We shall assume that the J variables are divided into K groups with as the number of k group variables; the weight associated with the assertion object and the weight of the variable. We shall designate as the set and its cardinal. Let us consider as the symbolic data base derived from but reduced from the group variables denoted. For i from 1 to I, the object for the k group is represented by the assertion. Formula (1) may be re-written as follows, while taking into consideration the existence of the following groups:

2.3. Objective

Like in the traditional case, the MFA based on symbolic data corresponds to the following three majors objectives:

1) Drawing up a typology of concepts, especially similar concepts from the point of view of all the variables after balancing the contribution of each group.

2) Comparing the typologies of individuals defined by groups of variables.

3) Exposing a typology of groups of variables and interpreting the proximities between them.

Table 2. Symbolic data base of boolean assertions.

However, taking into consideration the variability of objects adds an interesting element to this problem because coherence warrants us to provide exit elements in keeping with the variability.

3. Analysis and Interpretation

We shall present algorithm for a symbolic digital MFA. This approach essentially repeats the one used by the traditional MFA as well as that of the PCA on symbolic objects. The following stages shall be used:

1) Data coding;

2) PCA of groups;

3) Weighting of the data table;

4) PCA symbolic digital of all data;

5) Traditional MFA representation and interpretation;

6) Superimposed representation of symbolic objects and average cloud;

7) Representation of assertions of variables and symbolic factors of groups

3.1. Data Coding

Either all the assertions in the SDB, the m coding order is any C application to with values in

In this work, we shall therefore use the centre and summit methods which is referred to as characteristic coding and reconstitutive coding respectively.

An assertion object is graphically represented by a hypercube. The characteristic coding represents each object by a point which is the centre of gravity of the assertion object. The reconstitutive coding represents an object by points which constitute the summit of the hypercube. Characteristic coding gives us the active elements of the analysis while reconstitutive coding gives the additional elements of the analysis that enable the reconstitution of the exit symbolic objects.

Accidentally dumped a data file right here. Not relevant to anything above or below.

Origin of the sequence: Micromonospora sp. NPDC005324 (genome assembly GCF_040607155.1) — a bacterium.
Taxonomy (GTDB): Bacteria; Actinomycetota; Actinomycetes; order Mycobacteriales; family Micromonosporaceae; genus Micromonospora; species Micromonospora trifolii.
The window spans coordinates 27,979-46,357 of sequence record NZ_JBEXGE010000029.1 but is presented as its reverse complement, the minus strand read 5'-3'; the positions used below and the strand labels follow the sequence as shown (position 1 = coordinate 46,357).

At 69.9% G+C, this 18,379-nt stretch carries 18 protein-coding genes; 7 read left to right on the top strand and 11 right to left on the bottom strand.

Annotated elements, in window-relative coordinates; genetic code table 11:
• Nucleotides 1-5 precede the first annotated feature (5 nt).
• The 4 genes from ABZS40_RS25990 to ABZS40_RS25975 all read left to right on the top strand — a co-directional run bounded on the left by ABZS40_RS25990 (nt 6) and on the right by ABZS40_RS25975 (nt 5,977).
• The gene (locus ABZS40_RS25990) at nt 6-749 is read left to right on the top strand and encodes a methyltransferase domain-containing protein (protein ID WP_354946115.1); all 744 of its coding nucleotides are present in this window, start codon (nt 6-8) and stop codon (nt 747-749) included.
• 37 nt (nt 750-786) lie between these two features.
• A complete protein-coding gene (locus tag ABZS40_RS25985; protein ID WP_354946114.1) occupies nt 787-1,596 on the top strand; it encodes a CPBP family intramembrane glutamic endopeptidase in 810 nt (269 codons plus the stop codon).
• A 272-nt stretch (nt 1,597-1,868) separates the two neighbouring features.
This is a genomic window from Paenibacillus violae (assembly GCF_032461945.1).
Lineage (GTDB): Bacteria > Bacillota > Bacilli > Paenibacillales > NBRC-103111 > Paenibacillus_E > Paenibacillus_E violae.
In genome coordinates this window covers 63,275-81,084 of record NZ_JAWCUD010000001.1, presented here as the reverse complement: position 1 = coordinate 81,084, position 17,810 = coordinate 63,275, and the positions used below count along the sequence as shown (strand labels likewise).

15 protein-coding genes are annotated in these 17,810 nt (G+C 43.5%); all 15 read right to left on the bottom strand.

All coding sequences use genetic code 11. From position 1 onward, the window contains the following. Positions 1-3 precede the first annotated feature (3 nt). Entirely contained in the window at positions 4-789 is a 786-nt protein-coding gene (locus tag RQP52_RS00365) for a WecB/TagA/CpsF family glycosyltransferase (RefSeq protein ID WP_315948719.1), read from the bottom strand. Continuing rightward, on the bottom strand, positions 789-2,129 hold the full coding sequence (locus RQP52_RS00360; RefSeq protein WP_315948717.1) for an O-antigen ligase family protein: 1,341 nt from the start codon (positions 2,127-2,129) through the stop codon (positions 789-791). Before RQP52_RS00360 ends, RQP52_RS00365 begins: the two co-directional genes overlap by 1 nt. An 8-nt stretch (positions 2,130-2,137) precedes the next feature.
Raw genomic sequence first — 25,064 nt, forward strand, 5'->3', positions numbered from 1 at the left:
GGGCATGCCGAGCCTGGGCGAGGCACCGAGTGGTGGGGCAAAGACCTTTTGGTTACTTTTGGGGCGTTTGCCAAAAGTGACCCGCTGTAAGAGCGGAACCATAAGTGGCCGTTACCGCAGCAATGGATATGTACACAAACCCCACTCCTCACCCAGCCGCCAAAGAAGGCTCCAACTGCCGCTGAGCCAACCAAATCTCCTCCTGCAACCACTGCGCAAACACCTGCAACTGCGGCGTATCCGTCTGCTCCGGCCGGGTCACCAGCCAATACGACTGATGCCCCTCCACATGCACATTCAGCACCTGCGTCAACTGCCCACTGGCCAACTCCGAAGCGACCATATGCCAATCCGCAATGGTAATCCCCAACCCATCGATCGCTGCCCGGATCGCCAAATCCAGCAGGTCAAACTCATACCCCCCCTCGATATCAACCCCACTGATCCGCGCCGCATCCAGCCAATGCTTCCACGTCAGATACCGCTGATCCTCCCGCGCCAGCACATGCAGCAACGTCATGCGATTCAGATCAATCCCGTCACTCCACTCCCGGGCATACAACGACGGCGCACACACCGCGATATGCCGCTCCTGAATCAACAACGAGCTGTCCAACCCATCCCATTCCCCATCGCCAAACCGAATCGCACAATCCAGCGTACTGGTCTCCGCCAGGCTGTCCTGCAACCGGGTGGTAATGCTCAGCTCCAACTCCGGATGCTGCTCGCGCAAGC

3.2. Weighting of Variables

Let X be the data table obtained after data coding. A J columns and lines table is obtained where

individuals are active and the others in addition. For each group, a principle components analysis (PCA) on the tables where is the table reduced to the k group value. A series of

eigenvalues is obtained for each analysis. It is assumed that the real values in each group are classified in descending order. Each variable is weighted by if the variable is derived from the group. The weighted table is evaluated.

3.3. Data Processing

Weighting conserves the internal structures of each group but changes the structure of the overall cloud (see [10]). In this case, it is referred to as the average cloud. As in the traditional case, we have represent equivalent objects by respective lines of the same bases rank, with being the weighted base.

The K clouds may be simultaneously represented in the space of variables by breaking down into direct sum spaces isomorphic to spaces.

The average cloud is obtained by a homothetic transformation of the relation weighted data base. It represents average individuals and average concepts in. The average cloud is obtained by a homothetic transformation of the relation weighted data base. It represents average individuals and average concepts in. Let us note the SDB of the average cloud where constitutes its restriction in the group.

Proposition 1. The symbolic digital PCA of the base leads to the same factors as the base characteristic coding MFA.

Proof. It is immediate. The base is constructed to this effect. □

3.4. Canonic Variable